Robert -I didn't realize that my sub. estimates were so much below Wall Streets'. (Maybe my estimates are lower because I'm not trying to sell SIRI or XMRS shares...).I hope XMSR is right, that it is able to sign up, retain and collect monthly payments from 350,000 people this year. I'm a fan of radio (I don't watch television) and I'm looking forward to listening in my car. I currently listen to Sirius on my computer. But I will be amazed if XMSR has over 1 million paying subs in 2005. And, if it doesn't, I don't know how it will be able to pay GM the $35 million it owes, nevermind the $400 million it will owe four years later. Like I said, though, you can play with my model, throw different numbers in, and get wildly different results. Anyone who says they know what's going to happen with these companies is lying through their teeth. We don't know what the adoption and retention numbers will be like. That's the fun part.The point of my post wasn't to say that either stock is a good investment or a bad investment. My point was only that if you were going to short one of the two companies, XMSR is a better choice because it is three times more expensive than SIRI and because the company is on the hook to GM for a lot of money (>$435 million), without getting much in return. (GM isn't obligated to install any radios at all. And it could always decide that owning XMSR outright is better than getting royalties. That's scary for current shareholders).Also, I don't think being the first mover in this field is worth as much as XMSR had to pay to be first. I think it's more likely that XM's advertising will support Sirius' rollout. And I think the deals that Sirius was able to strike with GM's competitor's are much better for Sirius shareholders than XM's deal with GM.I've been a Fool reader and admirer for many years. I was surprised that the Fools didn't mention XM's off-balance sheet obligations. These obligations are what kept me from recommending XMSR as a speculative buy and what made me examine more closely the opportunity in SIRI. I came to believe that SIRI has the better chance at success.HofferFool"We can never really be prepared for that which is wholly new. We have to adjust ourselves, and every radical adjustment is a crisis in self-esteem: we undergo a test, we have to prove ourselves. It needs inordinate self-confidence to face drastic change without inner trembling."Eric Hoffer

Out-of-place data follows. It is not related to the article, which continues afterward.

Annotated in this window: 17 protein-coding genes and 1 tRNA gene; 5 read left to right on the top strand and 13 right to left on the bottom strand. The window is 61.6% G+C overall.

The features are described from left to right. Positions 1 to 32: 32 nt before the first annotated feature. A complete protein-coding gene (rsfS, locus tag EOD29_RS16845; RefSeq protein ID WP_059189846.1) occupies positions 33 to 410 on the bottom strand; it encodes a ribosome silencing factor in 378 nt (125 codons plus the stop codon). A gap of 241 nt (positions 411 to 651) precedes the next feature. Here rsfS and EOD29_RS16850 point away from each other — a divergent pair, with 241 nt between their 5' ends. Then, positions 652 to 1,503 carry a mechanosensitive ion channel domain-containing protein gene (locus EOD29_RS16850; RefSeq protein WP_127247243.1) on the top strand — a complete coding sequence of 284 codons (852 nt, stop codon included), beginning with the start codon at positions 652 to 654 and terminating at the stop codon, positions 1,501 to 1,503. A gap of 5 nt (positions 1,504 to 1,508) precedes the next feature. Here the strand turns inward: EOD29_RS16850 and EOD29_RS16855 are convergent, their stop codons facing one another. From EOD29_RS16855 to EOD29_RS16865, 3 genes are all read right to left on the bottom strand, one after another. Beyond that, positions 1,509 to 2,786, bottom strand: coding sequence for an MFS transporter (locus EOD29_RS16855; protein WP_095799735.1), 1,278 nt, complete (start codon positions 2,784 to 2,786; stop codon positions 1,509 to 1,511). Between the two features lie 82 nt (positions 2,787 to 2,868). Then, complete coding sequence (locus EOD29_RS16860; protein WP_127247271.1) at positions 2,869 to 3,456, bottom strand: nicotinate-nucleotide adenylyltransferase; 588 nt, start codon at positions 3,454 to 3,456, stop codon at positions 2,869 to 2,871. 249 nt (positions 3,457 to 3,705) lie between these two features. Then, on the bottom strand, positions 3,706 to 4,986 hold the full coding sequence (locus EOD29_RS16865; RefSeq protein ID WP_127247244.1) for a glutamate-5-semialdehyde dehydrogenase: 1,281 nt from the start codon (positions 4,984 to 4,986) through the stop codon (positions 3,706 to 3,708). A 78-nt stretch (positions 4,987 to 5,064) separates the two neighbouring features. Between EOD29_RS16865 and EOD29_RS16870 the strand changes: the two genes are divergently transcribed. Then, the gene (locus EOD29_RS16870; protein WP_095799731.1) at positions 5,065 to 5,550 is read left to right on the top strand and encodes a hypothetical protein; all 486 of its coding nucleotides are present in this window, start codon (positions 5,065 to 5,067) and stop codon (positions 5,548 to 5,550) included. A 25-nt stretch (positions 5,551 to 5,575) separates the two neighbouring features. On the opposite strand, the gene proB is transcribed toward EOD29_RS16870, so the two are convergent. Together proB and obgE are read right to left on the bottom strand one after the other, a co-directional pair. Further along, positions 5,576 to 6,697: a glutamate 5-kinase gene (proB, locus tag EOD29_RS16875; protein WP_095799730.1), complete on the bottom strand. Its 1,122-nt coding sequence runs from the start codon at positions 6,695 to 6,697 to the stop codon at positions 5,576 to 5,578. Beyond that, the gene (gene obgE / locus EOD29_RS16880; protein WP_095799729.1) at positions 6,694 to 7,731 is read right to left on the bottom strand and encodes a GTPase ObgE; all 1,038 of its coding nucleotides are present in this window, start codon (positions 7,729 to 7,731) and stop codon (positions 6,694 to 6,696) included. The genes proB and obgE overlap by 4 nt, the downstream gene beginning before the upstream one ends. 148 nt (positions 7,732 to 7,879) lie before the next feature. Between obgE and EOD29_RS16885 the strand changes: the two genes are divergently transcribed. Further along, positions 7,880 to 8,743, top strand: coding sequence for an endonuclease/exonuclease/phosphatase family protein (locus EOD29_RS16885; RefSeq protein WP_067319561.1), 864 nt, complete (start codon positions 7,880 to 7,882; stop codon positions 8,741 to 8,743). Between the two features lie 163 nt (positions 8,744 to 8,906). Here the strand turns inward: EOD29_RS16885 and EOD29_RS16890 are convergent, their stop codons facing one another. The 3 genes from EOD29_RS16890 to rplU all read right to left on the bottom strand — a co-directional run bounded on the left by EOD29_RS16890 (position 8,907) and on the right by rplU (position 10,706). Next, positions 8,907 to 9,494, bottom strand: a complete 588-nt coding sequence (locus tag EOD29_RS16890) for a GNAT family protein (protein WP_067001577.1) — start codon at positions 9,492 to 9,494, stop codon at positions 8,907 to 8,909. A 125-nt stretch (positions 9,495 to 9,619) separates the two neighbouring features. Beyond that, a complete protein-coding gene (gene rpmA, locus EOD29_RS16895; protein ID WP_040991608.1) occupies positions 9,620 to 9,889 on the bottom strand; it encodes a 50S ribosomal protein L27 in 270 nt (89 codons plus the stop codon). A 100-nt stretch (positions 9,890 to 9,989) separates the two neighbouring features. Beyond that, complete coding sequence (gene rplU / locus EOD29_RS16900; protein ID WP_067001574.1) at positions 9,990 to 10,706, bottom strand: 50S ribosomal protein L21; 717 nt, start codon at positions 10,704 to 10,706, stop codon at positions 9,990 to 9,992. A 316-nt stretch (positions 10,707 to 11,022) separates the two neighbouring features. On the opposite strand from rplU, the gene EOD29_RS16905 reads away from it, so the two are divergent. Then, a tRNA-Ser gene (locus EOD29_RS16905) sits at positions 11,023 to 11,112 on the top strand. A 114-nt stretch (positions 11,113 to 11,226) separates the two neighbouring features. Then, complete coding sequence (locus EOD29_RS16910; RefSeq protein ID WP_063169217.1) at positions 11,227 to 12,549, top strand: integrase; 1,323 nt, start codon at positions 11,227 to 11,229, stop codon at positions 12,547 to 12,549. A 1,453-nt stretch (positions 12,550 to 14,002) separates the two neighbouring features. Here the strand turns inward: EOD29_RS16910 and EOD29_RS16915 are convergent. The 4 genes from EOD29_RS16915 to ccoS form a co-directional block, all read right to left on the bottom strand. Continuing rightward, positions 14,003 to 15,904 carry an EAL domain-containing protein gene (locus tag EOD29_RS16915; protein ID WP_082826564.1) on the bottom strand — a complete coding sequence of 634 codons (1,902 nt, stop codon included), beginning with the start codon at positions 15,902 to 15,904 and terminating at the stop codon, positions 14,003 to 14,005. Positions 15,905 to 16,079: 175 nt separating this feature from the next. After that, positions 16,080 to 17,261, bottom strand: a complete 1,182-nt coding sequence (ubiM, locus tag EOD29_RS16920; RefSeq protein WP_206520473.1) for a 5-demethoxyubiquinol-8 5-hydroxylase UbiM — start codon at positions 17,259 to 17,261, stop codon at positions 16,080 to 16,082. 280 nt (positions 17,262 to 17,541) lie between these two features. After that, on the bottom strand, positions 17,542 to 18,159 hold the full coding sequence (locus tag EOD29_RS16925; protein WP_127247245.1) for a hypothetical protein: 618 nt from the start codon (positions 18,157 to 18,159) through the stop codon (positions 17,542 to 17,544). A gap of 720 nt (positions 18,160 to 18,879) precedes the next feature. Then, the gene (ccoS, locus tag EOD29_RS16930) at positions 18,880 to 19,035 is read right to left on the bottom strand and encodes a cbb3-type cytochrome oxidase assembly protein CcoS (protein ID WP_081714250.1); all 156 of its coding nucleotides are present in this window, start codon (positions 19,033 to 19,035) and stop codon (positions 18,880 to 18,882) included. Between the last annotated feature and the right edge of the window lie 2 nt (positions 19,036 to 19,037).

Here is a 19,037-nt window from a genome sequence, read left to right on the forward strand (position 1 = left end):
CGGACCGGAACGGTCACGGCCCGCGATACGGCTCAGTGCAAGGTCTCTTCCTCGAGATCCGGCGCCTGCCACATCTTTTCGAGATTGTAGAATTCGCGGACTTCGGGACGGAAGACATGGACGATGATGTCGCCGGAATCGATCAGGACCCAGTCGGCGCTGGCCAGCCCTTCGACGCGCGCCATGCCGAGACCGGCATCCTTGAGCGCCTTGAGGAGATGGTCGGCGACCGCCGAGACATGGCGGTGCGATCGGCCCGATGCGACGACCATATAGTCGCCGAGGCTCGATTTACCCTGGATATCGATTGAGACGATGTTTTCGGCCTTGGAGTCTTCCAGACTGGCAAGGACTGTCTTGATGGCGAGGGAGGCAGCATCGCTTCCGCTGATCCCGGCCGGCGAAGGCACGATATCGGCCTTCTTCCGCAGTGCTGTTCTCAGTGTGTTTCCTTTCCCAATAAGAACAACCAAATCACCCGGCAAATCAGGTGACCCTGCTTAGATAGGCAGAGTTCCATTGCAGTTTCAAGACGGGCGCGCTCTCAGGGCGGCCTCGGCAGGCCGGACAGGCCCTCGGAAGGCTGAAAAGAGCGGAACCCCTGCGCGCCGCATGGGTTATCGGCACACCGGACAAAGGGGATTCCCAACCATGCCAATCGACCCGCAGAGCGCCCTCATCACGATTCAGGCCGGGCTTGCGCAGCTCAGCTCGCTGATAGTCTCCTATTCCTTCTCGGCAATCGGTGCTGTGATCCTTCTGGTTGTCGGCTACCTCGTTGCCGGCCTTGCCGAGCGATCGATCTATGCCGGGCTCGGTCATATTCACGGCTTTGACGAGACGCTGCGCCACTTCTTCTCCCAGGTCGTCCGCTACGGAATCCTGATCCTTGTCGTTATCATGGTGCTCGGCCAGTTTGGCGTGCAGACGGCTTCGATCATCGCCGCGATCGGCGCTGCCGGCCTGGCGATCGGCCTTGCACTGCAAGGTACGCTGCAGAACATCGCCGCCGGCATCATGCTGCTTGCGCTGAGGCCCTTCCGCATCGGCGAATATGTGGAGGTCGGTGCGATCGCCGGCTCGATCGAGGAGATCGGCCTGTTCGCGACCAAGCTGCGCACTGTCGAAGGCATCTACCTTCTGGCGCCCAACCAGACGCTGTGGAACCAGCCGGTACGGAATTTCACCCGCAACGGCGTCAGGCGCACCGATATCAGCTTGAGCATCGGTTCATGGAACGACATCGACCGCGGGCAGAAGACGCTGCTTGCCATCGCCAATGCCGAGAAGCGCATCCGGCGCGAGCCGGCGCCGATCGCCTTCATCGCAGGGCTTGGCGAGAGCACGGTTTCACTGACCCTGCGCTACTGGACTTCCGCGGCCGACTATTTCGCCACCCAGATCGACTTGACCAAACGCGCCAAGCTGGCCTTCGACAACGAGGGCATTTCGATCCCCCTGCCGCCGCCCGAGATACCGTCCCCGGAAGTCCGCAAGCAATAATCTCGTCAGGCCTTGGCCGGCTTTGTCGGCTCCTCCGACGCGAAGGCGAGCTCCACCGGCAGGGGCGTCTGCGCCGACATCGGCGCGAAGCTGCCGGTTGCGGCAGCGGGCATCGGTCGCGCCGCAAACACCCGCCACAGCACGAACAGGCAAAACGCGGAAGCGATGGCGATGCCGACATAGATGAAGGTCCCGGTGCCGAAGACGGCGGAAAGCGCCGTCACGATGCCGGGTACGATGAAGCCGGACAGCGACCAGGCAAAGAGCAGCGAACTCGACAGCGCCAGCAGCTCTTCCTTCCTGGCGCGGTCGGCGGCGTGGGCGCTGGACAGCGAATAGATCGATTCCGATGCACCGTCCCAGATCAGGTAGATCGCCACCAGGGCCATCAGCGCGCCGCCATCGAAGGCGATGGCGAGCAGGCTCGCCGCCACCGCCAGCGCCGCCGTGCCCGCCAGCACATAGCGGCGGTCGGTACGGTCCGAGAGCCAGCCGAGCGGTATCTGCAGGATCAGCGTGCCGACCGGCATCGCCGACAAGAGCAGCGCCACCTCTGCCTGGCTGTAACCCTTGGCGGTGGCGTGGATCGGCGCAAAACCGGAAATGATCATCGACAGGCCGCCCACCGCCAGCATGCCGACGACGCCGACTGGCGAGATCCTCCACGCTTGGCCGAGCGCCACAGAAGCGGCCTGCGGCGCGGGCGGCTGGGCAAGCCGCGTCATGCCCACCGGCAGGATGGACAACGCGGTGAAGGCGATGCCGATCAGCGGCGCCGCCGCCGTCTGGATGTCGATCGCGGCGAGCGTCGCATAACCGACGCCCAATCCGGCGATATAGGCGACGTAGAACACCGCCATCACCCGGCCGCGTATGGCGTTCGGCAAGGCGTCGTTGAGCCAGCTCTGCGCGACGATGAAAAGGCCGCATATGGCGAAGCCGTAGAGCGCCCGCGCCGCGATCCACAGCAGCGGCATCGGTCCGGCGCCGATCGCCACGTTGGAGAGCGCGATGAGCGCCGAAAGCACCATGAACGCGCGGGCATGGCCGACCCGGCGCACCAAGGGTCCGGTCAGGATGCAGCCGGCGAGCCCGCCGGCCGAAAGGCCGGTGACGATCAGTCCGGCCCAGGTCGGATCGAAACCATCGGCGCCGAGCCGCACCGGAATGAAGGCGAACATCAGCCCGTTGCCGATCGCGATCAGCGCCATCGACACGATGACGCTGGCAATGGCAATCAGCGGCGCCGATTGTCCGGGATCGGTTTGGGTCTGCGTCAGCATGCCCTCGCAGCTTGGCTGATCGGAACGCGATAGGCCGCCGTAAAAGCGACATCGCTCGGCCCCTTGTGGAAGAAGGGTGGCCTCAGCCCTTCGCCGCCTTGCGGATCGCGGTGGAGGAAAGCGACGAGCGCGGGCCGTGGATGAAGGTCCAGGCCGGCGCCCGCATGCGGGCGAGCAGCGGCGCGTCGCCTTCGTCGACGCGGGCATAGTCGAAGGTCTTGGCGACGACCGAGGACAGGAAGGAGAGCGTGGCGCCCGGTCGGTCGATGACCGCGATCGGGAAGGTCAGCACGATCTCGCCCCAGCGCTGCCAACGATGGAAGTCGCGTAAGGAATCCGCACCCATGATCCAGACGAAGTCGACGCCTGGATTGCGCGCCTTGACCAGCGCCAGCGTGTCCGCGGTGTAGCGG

And it could always decide that owning XMSR outright is better than getting royalties.I think that's a very unlikely scenario. That would be like Intel starting to sell computers instead of just the chips. If they did that, every other computer maker out there--Dell, Compact, HP, etc.--all of them will run to AMD for chips, and perhaps drop Intel chips completely. Why give money to your primary competition, right?In the same manner, if GM owns XM in whole, no other car manufacture would even consider installing an XM radio. And let's fact it, XM needs all the subscribers it can get. It would be a serious blow if no other car manufacture wouldn't even consider XM as an option.I do believe XM being bought out by somebody is a distinct possibility at some point in the future, but it won't be GM.-- Ryan